Stand Out, Speak Up and Be Heard

It's critical to help audiences remember valuable information, especially in business. Drawing on the latest research in neuroscience and cognitive psychology, Impossible to Ignore: Creating Memorable Content to Influence Decisions by Carmen Simon, Ph.D. (McGraw-Hill Education, 2016), offers HR professionals specific strategies designed to create memorable messages that are easy to process, hard to forget and impossible to ignore.

While most people are concerned about improving their own memories, Simon argues that what matters most is influencing the memories of others. That's important for HR practitioners to keep in mind when they are communicating with senior leaders, rank-and-file employees and even job seekers.

Anyone who wants to be an effective messenger should focus on the following elements, the book advises, to create precise memories that compel action: distinctiveness, details, storytelling, intense emotion, action cues and anticipation.

Simon suggests that business communicators envision their content as a series of segments (slides in a slideshow, paragraphs in a blog or sections in a training manual, for example). Each segment should incorporate at least seven of the following variables to have the greatest impact:

1. Context. This variable relates to both time and space. The more vividly the place and action are presented to listeners at Point A, the easier it is for them to recall information at Point B.

2. Cues. Cues are reminders that help listeners remember your message even after they are no longer exposed to your content. Providing cues reduces the amount of energy listeners have to expend to remember things on their own.

3. Distinctiveness. If there is a sequence of text-text-text-graphic-text-text, the graphic in the middle stands out. The transition from one stimulus to another must be dramatic enough for an audience to detect that something is distinct from the pattern.

4. Emotion. All content elicits stimuli linked to receiving rewards or avoiding punishments, so tailor your message to trigger an emotional reaction. Evaluate your content on the basis of whether it moves your audience closer or further from the reward or punishment you intend to connect with.

5. Facts. Distinguish content that is abstract and opinion-based (when one employee's morale goes down, everyone else in the office feels down) from information that is factual (30 percent of employees spend two and a half hours a day responding to e-mails). Give greater weight to components that can be known through experience or observation.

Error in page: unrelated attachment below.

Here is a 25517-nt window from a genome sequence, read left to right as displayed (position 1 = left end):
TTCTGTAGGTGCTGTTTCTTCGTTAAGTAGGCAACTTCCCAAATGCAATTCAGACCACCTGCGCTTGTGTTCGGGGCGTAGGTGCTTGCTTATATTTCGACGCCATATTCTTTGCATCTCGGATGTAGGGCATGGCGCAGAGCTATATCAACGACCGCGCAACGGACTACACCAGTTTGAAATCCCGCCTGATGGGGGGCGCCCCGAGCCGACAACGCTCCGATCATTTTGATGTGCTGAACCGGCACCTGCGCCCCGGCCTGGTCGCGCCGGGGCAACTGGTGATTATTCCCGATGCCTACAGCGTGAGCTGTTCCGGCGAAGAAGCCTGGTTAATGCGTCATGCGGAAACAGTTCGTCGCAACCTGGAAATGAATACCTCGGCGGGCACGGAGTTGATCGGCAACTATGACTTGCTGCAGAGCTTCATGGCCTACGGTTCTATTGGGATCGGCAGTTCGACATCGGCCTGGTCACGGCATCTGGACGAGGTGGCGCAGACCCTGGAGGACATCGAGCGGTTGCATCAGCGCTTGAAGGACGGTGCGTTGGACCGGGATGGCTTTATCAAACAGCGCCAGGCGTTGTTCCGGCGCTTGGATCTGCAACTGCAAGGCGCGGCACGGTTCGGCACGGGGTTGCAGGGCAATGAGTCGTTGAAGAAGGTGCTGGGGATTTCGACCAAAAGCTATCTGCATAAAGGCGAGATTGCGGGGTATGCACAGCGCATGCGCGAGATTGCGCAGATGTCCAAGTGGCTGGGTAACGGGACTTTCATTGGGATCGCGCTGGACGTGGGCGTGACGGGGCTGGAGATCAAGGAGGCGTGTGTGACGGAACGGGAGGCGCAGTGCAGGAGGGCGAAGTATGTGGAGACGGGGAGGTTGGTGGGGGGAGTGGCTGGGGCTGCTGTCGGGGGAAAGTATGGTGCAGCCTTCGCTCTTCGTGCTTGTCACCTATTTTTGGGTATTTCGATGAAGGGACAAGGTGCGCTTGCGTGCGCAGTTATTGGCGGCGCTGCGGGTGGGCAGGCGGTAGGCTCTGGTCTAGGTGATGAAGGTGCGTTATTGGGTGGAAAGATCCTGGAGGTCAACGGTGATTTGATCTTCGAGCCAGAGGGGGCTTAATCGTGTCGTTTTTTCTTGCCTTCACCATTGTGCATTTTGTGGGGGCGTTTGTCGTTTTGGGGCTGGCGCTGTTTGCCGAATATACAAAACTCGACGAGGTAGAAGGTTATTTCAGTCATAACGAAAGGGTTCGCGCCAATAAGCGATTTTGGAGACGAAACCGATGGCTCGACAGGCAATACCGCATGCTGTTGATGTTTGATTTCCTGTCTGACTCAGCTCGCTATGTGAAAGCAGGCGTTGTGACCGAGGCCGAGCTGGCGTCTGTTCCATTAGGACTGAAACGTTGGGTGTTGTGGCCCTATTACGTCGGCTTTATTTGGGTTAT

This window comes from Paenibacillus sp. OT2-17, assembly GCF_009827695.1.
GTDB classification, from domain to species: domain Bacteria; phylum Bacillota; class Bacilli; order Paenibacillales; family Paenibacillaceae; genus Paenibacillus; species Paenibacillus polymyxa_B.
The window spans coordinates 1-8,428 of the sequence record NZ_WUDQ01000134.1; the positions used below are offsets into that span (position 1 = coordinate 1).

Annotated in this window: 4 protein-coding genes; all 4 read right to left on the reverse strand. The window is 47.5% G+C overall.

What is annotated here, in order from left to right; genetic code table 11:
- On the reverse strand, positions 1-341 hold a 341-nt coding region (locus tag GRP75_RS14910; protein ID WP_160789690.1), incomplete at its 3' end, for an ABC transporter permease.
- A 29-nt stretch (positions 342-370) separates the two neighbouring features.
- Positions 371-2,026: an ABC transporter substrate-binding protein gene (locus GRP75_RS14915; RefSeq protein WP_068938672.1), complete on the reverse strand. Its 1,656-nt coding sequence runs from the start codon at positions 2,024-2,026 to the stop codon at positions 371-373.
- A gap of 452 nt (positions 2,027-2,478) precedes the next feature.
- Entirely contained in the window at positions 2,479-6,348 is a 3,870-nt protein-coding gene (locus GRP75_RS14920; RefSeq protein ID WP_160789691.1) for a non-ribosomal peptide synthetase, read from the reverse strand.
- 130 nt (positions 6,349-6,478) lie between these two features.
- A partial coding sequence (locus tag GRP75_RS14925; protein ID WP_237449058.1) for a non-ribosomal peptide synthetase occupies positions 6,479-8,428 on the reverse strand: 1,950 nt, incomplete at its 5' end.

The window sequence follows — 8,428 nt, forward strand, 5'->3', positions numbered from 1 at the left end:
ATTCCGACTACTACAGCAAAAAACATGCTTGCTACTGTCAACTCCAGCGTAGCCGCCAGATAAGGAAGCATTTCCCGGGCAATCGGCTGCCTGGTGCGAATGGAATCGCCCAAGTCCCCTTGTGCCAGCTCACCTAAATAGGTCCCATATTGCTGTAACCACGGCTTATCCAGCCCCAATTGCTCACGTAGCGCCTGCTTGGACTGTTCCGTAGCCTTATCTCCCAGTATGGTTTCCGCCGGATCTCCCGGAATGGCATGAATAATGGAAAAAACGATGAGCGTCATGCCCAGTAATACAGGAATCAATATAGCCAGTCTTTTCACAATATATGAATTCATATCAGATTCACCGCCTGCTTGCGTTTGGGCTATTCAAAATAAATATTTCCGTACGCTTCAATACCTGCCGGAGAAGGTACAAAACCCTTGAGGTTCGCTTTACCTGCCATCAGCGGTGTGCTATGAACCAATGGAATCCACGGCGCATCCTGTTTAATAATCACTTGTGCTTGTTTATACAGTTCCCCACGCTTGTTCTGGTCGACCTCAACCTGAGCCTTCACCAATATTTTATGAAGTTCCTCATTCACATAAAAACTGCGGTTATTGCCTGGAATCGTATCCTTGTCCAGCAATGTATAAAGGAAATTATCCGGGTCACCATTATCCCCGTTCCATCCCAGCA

6. Familiarity. To heighten listeners' engagement with your content, ask "Does it easily hook into something they already know?"

7. Motivation. Motivation is influenced by memory, and it contributes to memory: The more we remember, the more motivated we are to do (or not do) something; the more we do something, the better we remember.

8. Novelty. Analyze your content by asking, "Has my audience seen this before? Have they seen it in the last few days, weeks, months?"

9. Quantity of information. Short content does not always equal memorable content. But too much information can cause listeners to give up on trying to remember specifics. Strike a balance.

10. Relevance. Ask how important your message will be to your audience after it has been received, once someone must remember and act on it.

11. Repetition. MRI studies show that it takes the brain three impressions for something to be detected and form a pattern. How many elements in your message repeat and how often?

12. Self-generated content. Invite your audience to be involved in your content so that they will extract something meaningful from what you are sharing. Examples would be asking questions or getting the audience to imagine a scenario you are proposing.

13. Sensory intensity. Activate your audience's senses through visual and auditory information and by provoking their imaginations through words.

14. Social aspects. Offer your listeners content that can impart social advantages such as power, prominence and status, which amplify motivations and drive action to remember.

15. Surprise. Humans remember things better that they encounter unexpectedly. Learning happens when we are surprised.

For HR professionals, developing memorable content that speaks to people's hearts and stays in their heads can positively impact their decisions in the workplace, Simon says. "People make decisions based on what they remember, not on what they forget."


Originally posted on the SHRM Book Blog.



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